For Salman Rushdie, modesty must be something that troubles other people. "I am very proud of this film," reads his glowing endorsement on the posters for Midnight's Children, a film that Rushdie has spent two years faithfully adapting from his own 1981 Booker Prize-winning magic-realist novel.
As well as acting as scriptwriter, he also served as executive producer and selected the director, Deepa Mehta, an Indian filmmaker best known for her Elements trilogy (1996-2005). He was heavily involved in the casting process too, and performs the role of narrator, who may well have more lines of dialogue than any other character. What Rushdie means is, "I am very proud of my film," and there is nothing like authorial micromanagement for turning a literary adaptation into a sludgy and tedious vanity project.
Midnight's Children tells the story of Saleem Sinai, played as a boy by Darsheel Safary and as a young man by Satya Bhabha. Saleem is born in Bombay to a pauper family at the stroke of midnight on August 15, 1947: the day India became an independent nation. He and Shiva (Purav Bhandare), a child born to wealthier parents, are switched at birth by a nurse whose interpretation of the maxim "let the rich be poor and the poor rich" is slightly over-literal.
Over two-and-a-half bottom-punishing hours we watch Saleem grow up, from a boyhood of post-colonial comfort to more troubled teenage years in Pakistan, Bangladesh and New Delhi. Saleem's path to maturity intertwines with Shiva's, and his growing pains mirror those of his country. And here is where the magic comes in: Saleem discovers he is telepathically connected to the other children born in the first hour of India's independence, and in late-night seances their spirits descend on his bedroom.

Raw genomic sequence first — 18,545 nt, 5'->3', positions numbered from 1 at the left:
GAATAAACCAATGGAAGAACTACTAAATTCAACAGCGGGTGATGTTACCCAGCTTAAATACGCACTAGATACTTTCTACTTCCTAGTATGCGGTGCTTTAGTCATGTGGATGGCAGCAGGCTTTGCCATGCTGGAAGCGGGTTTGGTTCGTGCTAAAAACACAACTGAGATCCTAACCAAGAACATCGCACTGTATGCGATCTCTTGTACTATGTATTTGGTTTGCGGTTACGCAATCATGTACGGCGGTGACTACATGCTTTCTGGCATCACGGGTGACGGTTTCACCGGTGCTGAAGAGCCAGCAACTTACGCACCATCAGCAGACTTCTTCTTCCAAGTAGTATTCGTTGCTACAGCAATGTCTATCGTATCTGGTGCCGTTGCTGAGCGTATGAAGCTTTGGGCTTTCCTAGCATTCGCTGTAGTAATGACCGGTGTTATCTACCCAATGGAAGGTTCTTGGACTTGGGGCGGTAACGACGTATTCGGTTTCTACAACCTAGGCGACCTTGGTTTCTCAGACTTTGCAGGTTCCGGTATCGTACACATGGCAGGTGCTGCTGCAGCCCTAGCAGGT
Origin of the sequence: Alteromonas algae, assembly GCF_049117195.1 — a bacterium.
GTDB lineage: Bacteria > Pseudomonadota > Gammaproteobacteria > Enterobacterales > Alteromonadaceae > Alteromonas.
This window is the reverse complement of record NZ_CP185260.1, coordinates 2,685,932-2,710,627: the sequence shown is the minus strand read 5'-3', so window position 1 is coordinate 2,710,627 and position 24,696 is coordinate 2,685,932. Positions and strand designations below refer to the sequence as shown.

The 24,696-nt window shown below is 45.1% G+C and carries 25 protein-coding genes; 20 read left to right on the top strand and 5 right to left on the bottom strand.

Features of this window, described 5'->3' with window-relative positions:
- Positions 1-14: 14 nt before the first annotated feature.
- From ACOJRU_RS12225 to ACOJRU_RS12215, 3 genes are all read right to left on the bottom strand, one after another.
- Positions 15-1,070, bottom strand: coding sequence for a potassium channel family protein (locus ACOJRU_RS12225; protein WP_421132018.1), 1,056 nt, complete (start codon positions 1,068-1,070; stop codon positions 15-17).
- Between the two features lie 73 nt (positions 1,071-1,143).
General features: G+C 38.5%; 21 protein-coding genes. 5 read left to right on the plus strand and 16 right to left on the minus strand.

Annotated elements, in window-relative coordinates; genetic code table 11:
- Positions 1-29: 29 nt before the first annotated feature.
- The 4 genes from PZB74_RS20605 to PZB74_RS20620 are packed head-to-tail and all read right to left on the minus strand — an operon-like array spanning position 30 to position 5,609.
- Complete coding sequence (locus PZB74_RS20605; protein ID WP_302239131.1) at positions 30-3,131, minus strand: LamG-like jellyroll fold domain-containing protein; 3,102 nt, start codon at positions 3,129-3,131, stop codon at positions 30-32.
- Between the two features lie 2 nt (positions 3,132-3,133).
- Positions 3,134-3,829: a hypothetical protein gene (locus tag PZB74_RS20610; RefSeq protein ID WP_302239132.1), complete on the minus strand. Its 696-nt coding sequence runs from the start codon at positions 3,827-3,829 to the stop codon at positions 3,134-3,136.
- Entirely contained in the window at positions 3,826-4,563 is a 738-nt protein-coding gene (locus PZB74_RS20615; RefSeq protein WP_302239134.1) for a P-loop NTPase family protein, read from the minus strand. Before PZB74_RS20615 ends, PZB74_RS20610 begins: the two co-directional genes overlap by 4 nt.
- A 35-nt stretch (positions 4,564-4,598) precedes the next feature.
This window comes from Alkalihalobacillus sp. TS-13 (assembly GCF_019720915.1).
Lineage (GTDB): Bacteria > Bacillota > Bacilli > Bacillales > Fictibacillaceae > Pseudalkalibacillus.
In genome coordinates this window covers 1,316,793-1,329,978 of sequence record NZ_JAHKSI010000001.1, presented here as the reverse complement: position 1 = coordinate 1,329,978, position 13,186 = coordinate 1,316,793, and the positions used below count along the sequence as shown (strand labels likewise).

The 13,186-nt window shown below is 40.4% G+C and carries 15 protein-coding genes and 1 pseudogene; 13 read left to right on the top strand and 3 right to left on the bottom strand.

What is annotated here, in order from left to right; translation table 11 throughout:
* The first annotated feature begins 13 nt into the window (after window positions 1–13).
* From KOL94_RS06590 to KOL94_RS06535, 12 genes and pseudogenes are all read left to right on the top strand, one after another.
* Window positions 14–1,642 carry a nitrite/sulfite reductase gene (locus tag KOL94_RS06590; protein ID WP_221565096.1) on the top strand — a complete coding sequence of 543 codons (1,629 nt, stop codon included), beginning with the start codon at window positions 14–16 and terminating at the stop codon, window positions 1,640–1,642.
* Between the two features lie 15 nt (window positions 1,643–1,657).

Unfortunately these scenes play out like meetings of a ghostly high school drama club, with each spectral member doomed to overplay their single line or gesture for all eternity. Meanwhile, in the background we hear the unstintingly tinkly score by Nitin Sawhney, who never met a glissando he didn't like.
Here is the problem: Rushdie is an accomplished and experienced writer - of books. This, however, is his first screenplay, and his novelistic approach to storytelling has resulted in an unfocused, meandering script. Like a bad Dickens adaptation, the characters lack inner lives, and their movements from one scene to the next feel like a game of narrative join-the-dots.
Rushdie also (and this is quite sweet before it gets annoying) has absolutely no idea when to pipe down and let the actors and cameras do their job. His earnest voiceover over-explains the plot to the point of redundancy. Watching Midnight's Children often feels like Rushdie is sitting beside you in the cinema, forever grinning hopefully and nudging you in the ribs.
Why didn't Mehta rein in her collaborator? Did she dare, or care? India is a voguish destination for English and American directors, and Wes Anderson's The Darjeeling Limited (2007), Danny Boyle's Slumdog Millionaire (2008) and John Madden's The Best Exotic Marigold Hotel (2012) are three recent films with a rapturous outsider's-eye-view of the subcontinent.
To an extent Mehta apes them all, but Midnight's Children and its visual engagement with India should have transcended the touristic. The New Delhi section in particular feels like a Slumdog pastiche: we're in the gutter looking at the sitars. Considering Midnight's Children is bound up in notions of identity, it is faintly disastrous that this adaptation should be so lacking in one of its own.